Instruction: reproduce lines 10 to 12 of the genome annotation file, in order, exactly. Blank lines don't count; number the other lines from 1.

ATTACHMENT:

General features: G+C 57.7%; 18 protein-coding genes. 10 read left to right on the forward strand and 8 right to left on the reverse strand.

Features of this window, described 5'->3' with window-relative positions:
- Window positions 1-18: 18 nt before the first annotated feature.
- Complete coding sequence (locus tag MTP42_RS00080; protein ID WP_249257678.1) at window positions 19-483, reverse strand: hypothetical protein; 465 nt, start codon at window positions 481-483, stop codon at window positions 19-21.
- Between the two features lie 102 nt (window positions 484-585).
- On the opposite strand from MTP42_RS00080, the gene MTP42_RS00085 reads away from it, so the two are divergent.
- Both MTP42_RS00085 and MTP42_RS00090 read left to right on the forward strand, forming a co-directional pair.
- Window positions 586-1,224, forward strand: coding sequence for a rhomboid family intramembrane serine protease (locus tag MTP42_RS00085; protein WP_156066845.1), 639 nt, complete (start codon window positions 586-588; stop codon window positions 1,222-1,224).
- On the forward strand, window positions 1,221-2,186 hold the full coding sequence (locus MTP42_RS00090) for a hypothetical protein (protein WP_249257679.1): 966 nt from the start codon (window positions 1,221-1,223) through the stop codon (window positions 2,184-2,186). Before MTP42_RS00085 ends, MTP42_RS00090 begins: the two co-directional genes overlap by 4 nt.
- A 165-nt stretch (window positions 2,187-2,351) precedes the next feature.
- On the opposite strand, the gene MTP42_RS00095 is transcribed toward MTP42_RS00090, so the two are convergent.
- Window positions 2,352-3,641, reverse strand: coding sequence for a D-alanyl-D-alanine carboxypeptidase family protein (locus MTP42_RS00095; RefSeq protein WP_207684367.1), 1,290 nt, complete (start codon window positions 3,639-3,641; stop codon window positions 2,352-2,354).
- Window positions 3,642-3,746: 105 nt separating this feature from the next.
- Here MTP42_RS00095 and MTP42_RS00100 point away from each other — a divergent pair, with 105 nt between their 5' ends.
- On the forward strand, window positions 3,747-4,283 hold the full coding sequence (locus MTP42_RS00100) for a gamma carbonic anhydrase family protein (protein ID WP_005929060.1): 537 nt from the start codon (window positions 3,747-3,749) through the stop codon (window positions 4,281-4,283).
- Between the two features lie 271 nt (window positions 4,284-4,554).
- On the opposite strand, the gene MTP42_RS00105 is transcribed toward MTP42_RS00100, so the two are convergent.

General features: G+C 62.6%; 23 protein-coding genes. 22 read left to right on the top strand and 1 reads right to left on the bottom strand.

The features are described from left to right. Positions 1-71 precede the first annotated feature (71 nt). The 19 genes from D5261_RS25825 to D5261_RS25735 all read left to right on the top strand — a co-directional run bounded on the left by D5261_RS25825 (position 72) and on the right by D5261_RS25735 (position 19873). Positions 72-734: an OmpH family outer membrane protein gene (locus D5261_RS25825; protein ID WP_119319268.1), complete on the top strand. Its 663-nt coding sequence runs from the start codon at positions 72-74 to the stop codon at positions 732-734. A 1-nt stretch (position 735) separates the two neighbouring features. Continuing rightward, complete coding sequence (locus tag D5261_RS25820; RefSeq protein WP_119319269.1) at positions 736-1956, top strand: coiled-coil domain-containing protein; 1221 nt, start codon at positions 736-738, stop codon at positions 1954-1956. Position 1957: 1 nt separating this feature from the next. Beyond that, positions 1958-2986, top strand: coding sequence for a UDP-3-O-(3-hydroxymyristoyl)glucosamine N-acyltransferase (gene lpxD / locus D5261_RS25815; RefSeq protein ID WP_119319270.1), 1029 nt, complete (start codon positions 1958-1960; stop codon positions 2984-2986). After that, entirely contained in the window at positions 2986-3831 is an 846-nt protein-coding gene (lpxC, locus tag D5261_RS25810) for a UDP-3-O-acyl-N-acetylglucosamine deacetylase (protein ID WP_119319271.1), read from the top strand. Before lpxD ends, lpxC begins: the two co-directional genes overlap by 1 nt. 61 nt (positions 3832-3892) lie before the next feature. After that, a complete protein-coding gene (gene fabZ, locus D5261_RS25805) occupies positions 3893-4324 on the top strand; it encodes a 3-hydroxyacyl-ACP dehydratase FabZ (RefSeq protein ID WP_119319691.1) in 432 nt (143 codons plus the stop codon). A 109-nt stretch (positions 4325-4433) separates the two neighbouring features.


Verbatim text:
- A 165-nt stretch (window positions 2,187-2,351) precedes the next feature.
- On the opposite strand, the gene MTP42_RS00095 is transcribed toward MTP42_RS00090, so the two are convergent.
- Window positions 2,352-3,641, reverse strand: coding sequence for a D-alanyl-D-alanine carboxypeptidase family protein (locus MTP42_RS00095; RefSeq protein WP_207684367.1), 1,290 nt, complete (start codon window positions 3,639-3,641; stop codon window positions 2,352-2,354).